Robert Cohan opened the Beverly Hills office of Carlyle Financial in June 2012, after spending more than a dozen years as a top producer at several large financial institutions. He saw an opportunity to "fill a hole" in both product and customer service for the high-end market of Los Angeles, says Cohan, the company's president.
Most of Carlyle's originations are jumbo loans, which is anything above $625,500 in Los Angeles County. Typically borrowers are seeking a seven-to 10-year hybrid adjustable-rate mortgage (ARM), says Cohan.
He believes in the mortgage banking business model, and consistently touts his firm's capabilities to potential customers. Cohan explains to borrowers that qualifying for a loan at a depository institution just means they're approved for that bank's product. "You don't know if you're getting the best deal," he adds.
Working as a mortgage banker lets Cohan present more options to consumers. Carlyle also offers enhanced service levels, he says. While banks currently may take 6o to 90 days to close a loan, Carlyle strives to finish the process in 45 days.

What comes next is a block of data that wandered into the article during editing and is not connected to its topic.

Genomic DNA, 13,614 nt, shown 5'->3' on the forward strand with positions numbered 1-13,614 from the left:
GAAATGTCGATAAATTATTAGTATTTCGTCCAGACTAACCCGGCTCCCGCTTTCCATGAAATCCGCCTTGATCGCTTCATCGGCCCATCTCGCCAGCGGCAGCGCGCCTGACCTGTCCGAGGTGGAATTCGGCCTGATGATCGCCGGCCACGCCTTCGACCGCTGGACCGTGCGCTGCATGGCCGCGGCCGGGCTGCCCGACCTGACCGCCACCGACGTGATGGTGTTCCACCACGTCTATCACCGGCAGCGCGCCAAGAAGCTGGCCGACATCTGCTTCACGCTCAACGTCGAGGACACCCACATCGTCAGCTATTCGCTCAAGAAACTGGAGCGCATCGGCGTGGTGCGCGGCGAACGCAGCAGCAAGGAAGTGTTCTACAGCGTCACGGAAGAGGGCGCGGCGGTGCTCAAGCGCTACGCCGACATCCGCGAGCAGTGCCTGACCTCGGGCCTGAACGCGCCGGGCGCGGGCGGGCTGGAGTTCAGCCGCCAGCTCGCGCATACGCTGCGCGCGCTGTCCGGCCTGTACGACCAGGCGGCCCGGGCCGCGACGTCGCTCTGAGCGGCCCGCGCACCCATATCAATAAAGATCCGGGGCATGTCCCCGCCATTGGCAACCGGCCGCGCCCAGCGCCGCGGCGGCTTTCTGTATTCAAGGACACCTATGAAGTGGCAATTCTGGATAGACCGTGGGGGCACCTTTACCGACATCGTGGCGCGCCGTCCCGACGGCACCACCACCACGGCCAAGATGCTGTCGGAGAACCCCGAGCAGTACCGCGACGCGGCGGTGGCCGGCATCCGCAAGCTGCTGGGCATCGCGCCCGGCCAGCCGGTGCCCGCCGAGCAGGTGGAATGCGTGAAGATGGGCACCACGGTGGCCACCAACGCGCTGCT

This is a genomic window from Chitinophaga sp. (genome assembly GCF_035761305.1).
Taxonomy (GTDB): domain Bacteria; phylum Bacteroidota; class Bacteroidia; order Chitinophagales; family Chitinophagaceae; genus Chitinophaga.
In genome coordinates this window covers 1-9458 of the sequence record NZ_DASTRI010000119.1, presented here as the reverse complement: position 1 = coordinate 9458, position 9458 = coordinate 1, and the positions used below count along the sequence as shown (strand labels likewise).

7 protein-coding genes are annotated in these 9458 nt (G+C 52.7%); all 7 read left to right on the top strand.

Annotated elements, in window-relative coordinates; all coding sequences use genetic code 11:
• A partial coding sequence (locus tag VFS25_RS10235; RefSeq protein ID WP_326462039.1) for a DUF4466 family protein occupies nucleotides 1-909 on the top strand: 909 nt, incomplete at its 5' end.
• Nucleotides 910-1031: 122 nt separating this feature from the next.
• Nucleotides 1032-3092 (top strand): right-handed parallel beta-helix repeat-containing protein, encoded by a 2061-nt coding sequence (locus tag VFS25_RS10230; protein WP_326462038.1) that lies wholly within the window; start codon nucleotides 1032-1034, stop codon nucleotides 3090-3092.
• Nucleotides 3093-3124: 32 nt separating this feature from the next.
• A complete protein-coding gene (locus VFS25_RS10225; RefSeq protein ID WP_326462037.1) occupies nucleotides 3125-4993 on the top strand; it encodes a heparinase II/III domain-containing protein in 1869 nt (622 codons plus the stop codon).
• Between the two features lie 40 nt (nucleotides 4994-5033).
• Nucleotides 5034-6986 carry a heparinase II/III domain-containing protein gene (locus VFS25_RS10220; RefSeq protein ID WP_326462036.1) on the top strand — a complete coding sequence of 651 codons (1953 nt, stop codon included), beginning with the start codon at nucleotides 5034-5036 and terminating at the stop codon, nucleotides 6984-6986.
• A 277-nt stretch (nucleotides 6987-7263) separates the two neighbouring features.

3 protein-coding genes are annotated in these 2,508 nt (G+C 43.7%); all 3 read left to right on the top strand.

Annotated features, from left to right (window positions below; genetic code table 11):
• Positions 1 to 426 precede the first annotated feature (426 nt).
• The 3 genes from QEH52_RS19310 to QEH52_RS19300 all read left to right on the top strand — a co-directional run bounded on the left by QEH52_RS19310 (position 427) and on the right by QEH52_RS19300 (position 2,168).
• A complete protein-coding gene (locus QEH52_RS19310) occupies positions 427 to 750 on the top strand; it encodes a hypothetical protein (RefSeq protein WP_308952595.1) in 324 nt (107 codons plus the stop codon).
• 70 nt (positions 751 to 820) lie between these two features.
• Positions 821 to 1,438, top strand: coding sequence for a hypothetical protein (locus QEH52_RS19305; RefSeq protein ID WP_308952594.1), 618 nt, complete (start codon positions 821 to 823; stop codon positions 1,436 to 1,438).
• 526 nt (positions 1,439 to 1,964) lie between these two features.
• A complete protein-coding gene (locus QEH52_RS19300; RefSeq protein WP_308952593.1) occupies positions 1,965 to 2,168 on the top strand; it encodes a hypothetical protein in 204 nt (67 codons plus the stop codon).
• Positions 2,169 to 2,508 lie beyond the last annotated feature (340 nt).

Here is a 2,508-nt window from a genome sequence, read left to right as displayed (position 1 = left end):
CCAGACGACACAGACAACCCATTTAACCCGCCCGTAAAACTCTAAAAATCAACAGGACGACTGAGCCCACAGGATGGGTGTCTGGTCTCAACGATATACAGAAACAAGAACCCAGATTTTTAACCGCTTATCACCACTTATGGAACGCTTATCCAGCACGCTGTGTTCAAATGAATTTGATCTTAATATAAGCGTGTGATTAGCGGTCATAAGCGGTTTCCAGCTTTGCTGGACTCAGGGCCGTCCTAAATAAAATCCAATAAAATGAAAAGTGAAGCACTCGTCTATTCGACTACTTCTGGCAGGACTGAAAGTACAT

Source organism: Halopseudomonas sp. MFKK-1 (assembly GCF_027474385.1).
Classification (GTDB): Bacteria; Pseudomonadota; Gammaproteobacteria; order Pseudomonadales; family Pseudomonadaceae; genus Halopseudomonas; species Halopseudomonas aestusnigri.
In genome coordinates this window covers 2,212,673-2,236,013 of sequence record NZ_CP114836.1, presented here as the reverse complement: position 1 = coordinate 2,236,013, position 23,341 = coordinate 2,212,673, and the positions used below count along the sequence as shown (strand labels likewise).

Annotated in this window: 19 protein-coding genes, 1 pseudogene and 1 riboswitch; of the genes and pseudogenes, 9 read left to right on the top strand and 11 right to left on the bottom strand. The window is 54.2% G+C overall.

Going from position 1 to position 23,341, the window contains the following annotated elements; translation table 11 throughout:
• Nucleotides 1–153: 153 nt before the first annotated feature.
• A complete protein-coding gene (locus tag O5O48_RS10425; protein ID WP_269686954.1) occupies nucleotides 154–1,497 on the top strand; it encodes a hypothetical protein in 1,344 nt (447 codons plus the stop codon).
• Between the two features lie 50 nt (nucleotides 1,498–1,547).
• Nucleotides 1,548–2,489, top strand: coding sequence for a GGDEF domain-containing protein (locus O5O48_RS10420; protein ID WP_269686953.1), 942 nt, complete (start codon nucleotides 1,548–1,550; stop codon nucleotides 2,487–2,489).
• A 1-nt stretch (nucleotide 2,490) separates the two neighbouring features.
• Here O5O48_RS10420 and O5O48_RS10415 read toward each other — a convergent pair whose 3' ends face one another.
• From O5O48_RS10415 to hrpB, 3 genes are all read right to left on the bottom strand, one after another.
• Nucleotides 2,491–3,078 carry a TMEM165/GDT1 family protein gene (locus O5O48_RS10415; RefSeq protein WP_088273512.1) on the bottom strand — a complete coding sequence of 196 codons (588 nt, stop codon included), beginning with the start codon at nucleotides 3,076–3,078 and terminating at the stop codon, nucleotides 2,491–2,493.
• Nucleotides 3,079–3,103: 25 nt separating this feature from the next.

"There's so much red tape in banks," Cohan explains. Delays come from two sources, he notes. Cautious underwriting is deemed necessary to ensure that an institution's loans match the specific investor "overlay" guidelines it's working under. Large banks also don't have enough staff with the authority to approve deals, he contends.
Such practices produce a weak customer service experience, he believes. "Retail banks take forever," Cohan asserts. "No one likes to wait three months and repeatedly send over documents" to satisfy underwriter requests.
Most Carlyle clients are referred to the firm, Cohan notes. "Since we're almost at capacity levels," he adds, "you have to take care of the people who know you." Marketing widely would bring in more business than the company could take care of, he says.
Having a Beverly Hills office gives Carlyle easy access to the business advisers often used by high-income households. Yet Cohan and his staff, which includes three additional loan officers, also work directly with applicants on common loan issues ranging from credit problems to dealing with unpermitted improvements on a purchase.
Refinancing has dominated 2012 originations, according to the Mortgage Bankers Association (MBA). MBA reported in October 2012 that refis then accounted for 83 percent of all residential originations.
"Refinance application volume jumped...